Journey to the Center of the Earth

Factual error: Trevor - a Professor of Geology - boasts about having an article published in Scientific American, and that is not something any scientist would do. Scientific American is looked upon with slight disdain by the scientific community, considered to be a populist crowd pleaser. It is not even peer reviewed. Considering that he has just turned the geological and archaeological worlds on their heads he would have been better off publishing in Journal of Geological Research or Geology, both prestigious professional journals.

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Continuity mistake: At the beginning where Trevor is looking through Max's stuff, he sets the glove on the table. In the next shot the glove is back in the box.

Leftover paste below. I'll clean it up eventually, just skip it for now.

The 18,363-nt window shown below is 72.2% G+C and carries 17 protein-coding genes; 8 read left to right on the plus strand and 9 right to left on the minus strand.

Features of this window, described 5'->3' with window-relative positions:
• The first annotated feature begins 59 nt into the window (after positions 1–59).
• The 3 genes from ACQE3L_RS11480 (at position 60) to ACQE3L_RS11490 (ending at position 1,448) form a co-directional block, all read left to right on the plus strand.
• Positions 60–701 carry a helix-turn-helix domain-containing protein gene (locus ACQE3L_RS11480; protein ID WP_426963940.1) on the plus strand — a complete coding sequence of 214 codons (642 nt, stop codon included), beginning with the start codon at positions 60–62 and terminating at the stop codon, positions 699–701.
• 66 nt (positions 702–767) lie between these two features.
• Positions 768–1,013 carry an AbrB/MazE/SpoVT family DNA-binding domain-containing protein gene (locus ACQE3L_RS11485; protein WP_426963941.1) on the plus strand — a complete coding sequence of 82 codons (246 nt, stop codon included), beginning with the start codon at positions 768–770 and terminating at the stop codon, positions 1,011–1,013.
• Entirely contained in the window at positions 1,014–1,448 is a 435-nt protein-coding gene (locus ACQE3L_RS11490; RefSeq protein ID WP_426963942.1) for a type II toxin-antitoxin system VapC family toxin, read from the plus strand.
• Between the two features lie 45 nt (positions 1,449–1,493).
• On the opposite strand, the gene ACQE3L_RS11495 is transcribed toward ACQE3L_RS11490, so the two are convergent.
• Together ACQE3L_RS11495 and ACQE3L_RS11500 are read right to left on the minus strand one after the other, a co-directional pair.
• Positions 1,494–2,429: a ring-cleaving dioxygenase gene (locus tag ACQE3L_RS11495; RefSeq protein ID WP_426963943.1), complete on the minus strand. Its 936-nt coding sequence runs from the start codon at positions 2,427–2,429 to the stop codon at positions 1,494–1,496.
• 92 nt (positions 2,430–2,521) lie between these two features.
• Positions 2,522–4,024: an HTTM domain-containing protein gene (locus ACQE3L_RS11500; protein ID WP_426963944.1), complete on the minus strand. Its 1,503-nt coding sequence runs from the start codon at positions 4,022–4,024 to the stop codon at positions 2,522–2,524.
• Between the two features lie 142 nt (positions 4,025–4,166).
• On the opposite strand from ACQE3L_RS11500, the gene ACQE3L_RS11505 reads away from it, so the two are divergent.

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Continuity mistake: After Trevor saves Hannah from underwater and they are all laying on the rocks, Hannah's wet stringy hair keeps on changing position and the wet hair that is stuck to her right shoulder keeps disappearing then reappearing back on her shoulder during the scene.

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Hamster

More mistakes in Journey to the Center of the Earth


Journey to the Center of the Earth mistake picture

Trivia: A subtle reference to this film's 3D format: In Max's box, Trevor finds a pocket stereoscope, which are funky looking glasses that create the illusion of a three-dimensional image from two-dimensional photographs. It was invented by Sir Charles Wheatstone in 1840.

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Super Grover

Trivia: There really are, believe it or not, such things as magnetic rocks.

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Paul M Leslie

Question: In some theaters, the film is shown in 3-D. When the film is released on home video, will it also be in 3-D?

Cubs Fan

Chosen answer: Yep. The DVD comes in 3-D and 2-D versions. The 3-D versions come with (if I remember correctly) four pairs of 3-D glasses.

Cubs Fan

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